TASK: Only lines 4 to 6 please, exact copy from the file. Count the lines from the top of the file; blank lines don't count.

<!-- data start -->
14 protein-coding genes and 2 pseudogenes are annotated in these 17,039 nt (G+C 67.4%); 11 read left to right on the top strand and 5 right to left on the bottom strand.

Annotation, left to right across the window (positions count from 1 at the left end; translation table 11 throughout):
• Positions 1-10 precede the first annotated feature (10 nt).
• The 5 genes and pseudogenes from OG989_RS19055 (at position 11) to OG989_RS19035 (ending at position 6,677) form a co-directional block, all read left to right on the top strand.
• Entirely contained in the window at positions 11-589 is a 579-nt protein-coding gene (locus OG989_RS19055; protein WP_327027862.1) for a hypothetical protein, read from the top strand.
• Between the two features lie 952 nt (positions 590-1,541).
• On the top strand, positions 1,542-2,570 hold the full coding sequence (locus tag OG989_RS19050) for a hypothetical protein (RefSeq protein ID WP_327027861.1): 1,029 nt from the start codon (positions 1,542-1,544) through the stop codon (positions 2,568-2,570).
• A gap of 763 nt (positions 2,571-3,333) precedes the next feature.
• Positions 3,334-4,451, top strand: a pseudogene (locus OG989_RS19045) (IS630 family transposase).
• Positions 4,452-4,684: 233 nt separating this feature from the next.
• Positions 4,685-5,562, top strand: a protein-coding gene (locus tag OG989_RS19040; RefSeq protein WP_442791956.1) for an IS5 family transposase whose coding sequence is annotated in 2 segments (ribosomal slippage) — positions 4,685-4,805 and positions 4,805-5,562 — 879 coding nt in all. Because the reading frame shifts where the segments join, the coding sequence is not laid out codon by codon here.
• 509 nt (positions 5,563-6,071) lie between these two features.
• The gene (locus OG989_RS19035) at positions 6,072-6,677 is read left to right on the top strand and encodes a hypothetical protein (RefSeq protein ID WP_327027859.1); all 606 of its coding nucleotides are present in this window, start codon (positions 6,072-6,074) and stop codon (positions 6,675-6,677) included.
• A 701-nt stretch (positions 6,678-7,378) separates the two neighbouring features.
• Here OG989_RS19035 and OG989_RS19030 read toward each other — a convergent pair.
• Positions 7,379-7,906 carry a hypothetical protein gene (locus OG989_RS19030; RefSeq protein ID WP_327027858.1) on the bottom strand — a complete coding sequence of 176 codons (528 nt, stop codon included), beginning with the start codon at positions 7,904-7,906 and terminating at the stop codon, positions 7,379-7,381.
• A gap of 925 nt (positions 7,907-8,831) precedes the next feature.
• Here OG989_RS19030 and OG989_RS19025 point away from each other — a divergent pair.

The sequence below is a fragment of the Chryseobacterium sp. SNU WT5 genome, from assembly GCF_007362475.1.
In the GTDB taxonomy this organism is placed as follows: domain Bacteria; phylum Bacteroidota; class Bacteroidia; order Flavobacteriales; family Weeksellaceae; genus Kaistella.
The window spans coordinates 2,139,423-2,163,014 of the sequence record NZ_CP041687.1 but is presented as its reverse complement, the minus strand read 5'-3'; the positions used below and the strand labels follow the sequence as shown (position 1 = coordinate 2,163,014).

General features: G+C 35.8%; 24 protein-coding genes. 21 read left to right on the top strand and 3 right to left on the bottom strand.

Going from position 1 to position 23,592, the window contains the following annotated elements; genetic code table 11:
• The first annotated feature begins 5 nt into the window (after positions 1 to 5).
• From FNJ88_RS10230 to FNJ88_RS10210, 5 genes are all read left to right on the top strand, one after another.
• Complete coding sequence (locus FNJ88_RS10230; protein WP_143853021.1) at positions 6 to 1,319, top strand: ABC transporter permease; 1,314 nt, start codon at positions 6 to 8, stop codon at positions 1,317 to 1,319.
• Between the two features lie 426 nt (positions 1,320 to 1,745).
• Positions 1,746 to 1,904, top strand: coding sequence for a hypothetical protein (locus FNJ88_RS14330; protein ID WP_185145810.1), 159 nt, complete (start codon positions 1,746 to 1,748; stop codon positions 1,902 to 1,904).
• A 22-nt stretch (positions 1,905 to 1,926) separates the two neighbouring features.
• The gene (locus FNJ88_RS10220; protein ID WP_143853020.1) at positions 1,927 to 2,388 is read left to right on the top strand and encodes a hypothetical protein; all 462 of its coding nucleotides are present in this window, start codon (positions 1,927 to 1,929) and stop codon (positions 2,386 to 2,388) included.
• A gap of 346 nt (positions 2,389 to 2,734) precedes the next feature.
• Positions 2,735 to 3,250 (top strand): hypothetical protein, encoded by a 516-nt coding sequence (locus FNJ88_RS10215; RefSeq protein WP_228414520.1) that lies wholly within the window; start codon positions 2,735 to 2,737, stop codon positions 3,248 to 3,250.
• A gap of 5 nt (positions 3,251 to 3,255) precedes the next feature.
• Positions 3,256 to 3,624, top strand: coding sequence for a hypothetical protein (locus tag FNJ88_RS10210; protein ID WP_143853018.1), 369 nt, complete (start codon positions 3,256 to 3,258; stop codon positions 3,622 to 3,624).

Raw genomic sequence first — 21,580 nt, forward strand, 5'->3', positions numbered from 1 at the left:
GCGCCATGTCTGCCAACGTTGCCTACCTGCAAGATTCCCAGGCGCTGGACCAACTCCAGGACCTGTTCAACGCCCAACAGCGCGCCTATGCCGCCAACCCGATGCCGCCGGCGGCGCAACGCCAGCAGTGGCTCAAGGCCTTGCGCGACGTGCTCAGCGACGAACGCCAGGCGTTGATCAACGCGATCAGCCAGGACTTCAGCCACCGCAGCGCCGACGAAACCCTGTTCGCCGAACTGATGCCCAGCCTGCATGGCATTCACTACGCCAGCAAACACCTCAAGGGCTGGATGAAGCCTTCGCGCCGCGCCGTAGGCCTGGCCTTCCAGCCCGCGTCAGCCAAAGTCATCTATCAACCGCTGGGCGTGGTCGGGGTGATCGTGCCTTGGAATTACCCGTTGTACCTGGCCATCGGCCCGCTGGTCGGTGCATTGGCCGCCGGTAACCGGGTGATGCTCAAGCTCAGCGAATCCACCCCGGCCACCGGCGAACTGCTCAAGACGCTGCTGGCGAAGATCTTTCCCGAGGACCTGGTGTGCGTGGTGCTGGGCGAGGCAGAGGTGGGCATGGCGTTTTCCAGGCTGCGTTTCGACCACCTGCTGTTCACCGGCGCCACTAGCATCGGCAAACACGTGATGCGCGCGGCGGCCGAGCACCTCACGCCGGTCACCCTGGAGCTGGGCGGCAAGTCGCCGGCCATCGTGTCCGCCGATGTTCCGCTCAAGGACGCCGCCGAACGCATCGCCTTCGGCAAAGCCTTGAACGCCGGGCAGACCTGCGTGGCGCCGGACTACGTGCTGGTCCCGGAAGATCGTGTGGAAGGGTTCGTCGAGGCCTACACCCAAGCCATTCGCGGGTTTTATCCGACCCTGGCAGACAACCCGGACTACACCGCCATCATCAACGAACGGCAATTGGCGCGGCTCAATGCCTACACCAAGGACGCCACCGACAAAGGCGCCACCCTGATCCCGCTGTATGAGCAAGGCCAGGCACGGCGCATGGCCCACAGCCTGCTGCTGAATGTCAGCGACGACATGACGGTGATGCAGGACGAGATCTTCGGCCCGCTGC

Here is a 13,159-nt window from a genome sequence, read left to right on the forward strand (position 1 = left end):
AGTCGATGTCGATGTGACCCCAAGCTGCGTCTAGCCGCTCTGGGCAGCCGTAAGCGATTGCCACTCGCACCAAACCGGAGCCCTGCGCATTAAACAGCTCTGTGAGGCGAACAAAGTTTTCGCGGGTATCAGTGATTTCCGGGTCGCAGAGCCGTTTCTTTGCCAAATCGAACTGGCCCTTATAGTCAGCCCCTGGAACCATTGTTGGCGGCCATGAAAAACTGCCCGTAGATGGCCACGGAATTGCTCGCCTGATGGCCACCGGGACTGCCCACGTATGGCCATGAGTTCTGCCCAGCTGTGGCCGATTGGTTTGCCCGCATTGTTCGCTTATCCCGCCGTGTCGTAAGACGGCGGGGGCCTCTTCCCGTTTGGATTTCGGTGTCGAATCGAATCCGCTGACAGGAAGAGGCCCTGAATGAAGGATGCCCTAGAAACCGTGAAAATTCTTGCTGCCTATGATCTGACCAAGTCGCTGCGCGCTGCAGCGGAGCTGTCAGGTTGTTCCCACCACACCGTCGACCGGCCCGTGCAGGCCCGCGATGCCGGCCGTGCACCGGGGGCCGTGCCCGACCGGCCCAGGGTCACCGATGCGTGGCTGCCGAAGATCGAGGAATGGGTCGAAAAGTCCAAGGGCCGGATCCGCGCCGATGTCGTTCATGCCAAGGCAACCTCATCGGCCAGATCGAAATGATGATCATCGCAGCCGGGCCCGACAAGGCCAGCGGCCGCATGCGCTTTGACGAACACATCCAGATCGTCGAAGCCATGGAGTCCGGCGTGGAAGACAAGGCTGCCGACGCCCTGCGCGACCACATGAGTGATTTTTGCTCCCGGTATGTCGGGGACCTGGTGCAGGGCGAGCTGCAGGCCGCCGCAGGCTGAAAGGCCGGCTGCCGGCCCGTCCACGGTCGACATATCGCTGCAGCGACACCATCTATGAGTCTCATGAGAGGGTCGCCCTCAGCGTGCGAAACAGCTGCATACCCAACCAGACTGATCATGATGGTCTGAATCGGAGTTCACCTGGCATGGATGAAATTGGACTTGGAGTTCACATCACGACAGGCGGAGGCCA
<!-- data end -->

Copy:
• The 5 genes and pseudogenes from OG989_RS19055 (at position 11) to OG989_RS19035 (ending at position 6,677) form a co-directional block, all read left to right on the top strand.
• Entirely contained in the window at positions 11-589 is a 579-nt protein-coding gene (locus OG989_RS19055; protein WP_327027862.1) for a hypothetical protein, read from the top strand.
• Between the two features lie 952 nt (positions 590-1,541).